A Restorative City for New South Wales – could Newcastle be a model?

Associate Professor John L Anderson1, Dr Nicola M Ross2, Ms Mary Porter AM3

1 Newcastle Law School, University of Newcastle, Callaghan NSW 2308. John.Anderson@newcastle.edu.au

2 Newcastle Law School, University of Newcastle, Callaghan NSW 2308. Nicola.Ross@newcastle.edu.au

3 Former MLA, ACT Legislative Assembly and President, NED Inc.

What future uses are there for the principles of restorative justice in our court system? Reflecting on this question, this paper evaluates the implementation of an alternative approach to traditional criminal justice processing through the creation of a restorative city in New South Wales. This takes account of the models and experiences in Oakland, California, US, Hull, UK, Whanganui, NZ and Canberra, ACT. There are no easy answers to complex challenges and restorative practices should not be viewed in this light; indeed it is no “magic bullet”. However the ACT example can demonstrate the value of bringing the community with you in the introduction of this practice.

Courts do not easily surrender their control and traditions to restorative justice philosophy but it is contended that there is scope for incremental implementation of this philosophy through specialist Children’s and Local Courts established in Newcastle, NSW with the ultimate aim of implementation in all mainstream courts in the state. There have been encouraging findings that restorative justice offers a viable alternative or adjunct to traditional criminal justice processes in terms of victim participation, restitution and reduced recidivism. At the same time there will be limited impact unless there is a major shift in the attitudes and practices of prosecutors and judicial officers in mainstream courts. The theoretical and practical challenges involved extend to appropriate training and education of the key players in the criminal justice system and this includes opening an important dialogue with social work and other social science practitioners to ensure training and education work towards support for restorative rather than punitive practices. Education of criminal justice practitioners on the potential use of restorative justice programs as an alternative to traditional sentencing options, including imprisonment, can be progressed through a restorative city program.

Biography:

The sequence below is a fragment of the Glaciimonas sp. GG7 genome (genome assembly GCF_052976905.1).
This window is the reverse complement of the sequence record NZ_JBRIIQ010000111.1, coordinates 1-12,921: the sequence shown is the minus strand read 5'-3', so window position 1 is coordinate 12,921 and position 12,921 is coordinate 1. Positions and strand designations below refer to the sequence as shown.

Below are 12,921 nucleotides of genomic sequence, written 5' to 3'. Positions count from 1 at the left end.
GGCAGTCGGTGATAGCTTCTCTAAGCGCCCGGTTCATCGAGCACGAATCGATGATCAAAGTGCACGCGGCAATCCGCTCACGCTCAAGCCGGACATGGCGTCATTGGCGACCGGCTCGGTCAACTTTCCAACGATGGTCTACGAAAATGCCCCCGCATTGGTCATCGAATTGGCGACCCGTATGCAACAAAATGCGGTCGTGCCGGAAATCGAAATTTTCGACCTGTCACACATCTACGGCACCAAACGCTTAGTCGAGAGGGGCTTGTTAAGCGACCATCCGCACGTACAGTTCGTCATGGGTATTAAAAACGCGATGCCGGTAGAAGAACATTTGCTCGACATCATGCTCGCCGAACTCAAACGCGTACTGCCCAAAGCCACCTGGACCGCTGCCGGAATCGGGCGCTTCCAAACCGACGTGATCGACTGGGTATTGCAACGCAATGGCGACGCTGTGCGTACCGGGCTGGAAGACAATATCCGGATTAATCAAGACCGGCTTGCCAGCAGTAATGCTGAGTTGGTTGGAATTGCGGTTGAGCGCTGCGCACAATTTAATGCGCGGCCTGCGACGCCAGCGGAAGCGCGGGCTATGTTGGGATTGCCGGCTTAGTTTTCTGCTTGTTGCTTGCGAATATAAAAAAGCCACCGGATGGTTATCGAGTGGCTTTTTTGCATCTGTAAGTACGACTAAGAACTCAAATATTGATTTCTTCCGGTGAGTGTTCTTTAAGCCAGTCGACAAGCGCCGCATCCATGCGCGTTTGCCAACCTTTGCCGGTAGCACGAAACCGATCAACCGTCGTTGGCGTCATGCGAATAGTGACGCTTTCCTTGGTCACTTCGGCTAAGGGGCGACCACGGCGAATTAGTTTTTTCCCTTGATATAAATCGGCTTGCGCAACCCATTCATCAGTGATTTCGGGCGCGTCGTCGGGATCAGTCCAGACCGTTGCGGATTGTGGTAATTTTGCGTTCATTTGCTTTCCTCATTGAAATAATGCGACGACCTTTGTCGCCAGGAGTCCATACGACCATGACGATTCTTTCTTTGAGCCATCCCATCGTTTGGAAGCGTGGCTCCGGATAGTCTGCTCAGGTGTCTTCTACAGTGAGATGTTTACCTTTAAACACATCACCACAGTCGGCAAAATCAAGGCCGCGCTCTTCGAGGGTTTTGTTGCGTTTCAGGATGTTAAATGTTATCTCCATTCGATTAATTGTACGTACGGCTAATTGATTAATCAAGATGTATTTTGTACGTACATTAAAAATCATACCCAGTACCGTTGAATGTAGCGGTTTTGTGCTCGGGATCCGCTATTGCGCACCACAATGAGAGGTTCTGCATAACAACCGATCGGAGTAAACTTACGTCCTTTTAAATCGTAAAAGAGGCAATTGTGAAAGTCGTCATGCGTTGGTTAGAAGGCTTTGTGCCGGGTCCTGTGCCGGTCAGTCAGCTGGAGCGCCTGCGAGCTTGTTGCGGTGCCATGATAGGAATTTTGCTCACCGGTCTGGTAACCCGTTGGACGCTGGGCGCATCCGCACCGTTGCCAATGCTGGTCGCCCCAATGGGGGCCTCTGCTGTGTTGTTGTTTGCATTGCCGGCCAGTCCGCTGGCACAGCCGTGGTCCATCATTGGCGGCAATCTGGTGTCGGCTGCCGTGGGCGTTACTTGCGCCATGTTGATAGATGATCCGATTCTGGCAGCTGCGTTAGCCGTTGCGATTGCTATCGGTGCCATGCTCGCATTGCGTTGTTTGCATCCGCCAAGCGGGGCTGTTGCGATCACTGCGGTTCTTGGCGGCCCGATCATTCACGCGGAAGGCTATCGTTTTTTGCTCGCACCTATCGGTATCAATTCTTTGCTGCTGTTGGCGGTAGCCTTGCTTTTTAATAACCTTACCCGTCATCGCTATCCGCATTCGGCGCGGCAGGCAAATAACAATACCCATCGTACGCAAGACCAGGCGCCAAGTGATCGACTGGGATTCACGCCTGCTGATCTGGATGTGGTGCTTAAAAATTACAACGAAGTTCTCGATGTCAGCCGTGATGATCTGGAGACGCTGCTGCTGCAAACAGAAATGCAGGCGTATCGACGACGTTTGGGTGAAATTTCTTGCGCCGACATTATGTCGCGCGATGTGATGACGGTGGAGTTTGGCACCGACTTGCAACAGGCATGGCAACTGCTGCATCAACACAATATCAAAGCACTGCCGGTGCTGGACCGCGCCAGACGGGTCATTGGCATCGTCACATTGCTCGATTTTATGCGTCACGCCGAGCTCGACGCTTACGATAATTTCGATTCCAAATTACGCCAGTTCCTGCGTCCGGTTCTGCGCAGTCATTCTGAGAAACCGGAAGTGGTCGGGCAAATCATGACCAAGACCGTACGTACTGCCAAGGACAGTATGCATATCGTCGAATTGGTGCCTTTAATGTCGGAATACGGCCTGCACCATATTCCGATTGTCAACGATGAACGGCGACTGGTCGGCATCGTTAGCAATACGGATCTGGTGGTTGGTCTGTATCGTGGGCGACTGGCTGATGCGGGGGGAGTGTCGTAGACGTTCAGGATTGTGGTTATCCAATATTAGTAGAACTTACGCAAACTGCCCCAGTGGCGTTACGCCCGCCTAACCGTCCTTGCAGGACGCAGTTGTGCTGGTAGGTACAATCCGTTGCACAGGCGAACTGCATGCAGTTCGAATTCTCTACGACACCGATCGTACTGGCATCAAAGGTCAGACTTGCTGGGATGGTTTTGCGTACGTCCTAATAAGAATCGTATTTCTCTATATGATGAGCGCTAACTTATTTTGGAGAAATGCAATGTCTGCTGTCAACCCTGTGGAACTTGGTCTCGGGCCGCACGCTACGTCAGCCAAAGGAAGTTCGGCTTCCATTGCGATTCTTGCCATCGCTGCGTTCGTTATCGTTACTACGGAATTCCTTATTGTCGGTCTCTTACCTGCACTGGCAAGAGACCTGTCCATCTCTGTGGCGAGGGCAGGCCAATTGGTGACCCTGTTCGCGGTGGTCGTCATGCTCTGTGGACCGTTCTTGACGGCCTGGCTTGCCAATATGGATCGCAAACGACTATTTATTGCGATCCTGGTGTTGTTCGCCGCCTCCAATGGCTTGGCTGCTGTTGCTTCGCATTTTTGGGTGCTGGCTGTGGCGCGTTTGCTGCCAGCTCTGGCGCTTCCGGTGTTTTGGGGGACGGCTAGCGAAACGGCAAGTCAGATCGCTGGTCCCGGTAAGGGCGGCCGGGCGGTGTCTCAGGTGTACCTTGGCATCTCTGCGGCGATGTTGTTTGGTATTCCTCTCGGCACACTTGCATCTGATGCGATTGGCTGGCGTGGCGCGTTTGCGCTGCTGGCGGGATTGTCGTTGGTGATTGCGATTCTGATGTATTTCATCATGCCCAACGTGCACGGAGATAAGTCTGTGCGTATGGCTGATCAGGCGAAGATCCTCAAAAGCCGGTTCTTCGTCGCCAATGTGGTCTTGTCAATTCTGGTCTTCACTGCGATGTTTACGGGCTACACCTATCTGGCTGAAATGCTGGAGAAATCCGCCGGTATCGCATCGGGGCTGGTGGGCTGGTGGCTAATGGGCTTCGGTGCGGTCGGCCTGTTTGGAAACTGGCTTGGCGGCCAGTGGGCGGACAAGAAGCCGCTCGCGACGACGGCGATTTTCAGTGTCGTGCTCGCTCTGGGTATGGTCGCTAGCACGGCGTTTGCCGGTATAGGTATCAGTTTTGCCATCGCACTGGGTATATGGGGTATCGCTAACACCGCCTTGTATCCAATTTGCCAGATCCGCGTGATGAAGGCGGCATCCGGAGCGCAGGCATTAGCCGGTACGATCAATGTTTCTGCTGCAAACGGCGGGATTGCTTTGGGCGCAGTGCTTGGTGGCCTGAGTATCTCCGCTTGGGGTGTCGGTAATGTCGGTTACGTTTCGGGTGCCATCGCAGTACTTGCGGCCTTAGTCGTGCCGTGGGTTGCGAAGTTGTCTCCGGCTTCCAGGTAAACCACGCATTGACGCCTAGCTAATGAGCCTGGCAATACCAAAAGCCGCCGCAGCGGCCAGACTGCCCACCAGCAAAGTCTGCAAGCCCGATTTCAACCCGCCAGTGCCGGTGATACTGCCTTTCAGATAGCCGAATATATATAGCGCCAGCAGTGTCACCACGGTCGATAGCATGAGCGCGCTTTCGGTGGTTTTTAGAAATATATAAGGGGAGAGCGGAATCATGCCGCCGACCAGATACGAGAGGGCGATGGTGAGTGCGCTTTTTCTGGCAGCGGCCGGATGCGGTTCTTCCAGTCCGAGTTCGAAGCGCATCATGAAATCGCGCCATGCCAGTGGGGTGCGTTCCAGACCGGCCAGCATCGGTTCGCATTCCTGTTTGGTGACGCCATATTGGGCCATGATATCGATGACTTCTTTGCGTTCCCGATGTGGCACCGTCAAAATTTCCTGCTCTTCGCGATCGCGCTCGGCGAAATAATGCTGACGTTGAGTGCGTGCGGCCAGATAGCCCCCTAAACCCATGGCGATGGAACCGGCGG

John Anderson is an Associate Professor of Law at the University of Newcastle. The overarching concept of his research scholarship is related to questions of unfairness and inequity in the criminal justice system, particularly the sentencing of offenders, sentencing options and treating like cases alike. He has published various books, book chapters, journal articles and conference papers with a focus on evidence, criminal law and sentencing. John is a highly awarded teacher who currently teaches various courses in the law programs, including Criminal Law and Procedure, Advanced Criminal Law and Evidence.

The Family Responsibilities Commission: Community led conferencing in Far North Queensland Indigenous communities – 8 years on

David Glasgow, AM1, Camille Banks2

1 Family Responsibilities Commissioner, Family Responsibilities Commission, PO Box 5438, Cairns, Qld, 4870, david.glasgow@frcq.org.au 

2 Client Manager, Family Responsibilities Commission, PO Box 5438, Cairns, Qld, 4870, camille.banks@frcq.org.au

The Family Responsibilities Commission (FRC) was established as the keystone of the Cape York Welfare Reform Trial in 2008. One of its key functions, and points of uniqueness, is to restore local authority through conferences conducted by Local Commissioners; Elders and other respected members of the five Far North Queensland Indigenous communities in which the FRC operates.

The FRC’s objectives align with the criminal justice system in its aims of reducing drug addiction, violence, and child neglect in Indigenous communities. The FRC, however, differs from other justice strategies in that it embodies a community specific, socially oriented model, integrating community led conferencing, case management and referral to support services.

The premise of the FRC is simple. Community members receiving welfare payments must comply with social obligations to ensure adequate care for children, abide by the law, ensure children are attending school and pay the household rent. Where these obligations are not met, the Commission may conference clients to discuss their issues and offer support. Whilst conferences are first and foremost a support mechanism, decisions available to Commissioners include issuing orders to manage the welfare payments of clients, and requiring clients to attend support services.

This paper explains the FRC’s community led conferencing approach and outlines the challenges and successes of the model experienced since its inception eight years ago as a three year trial.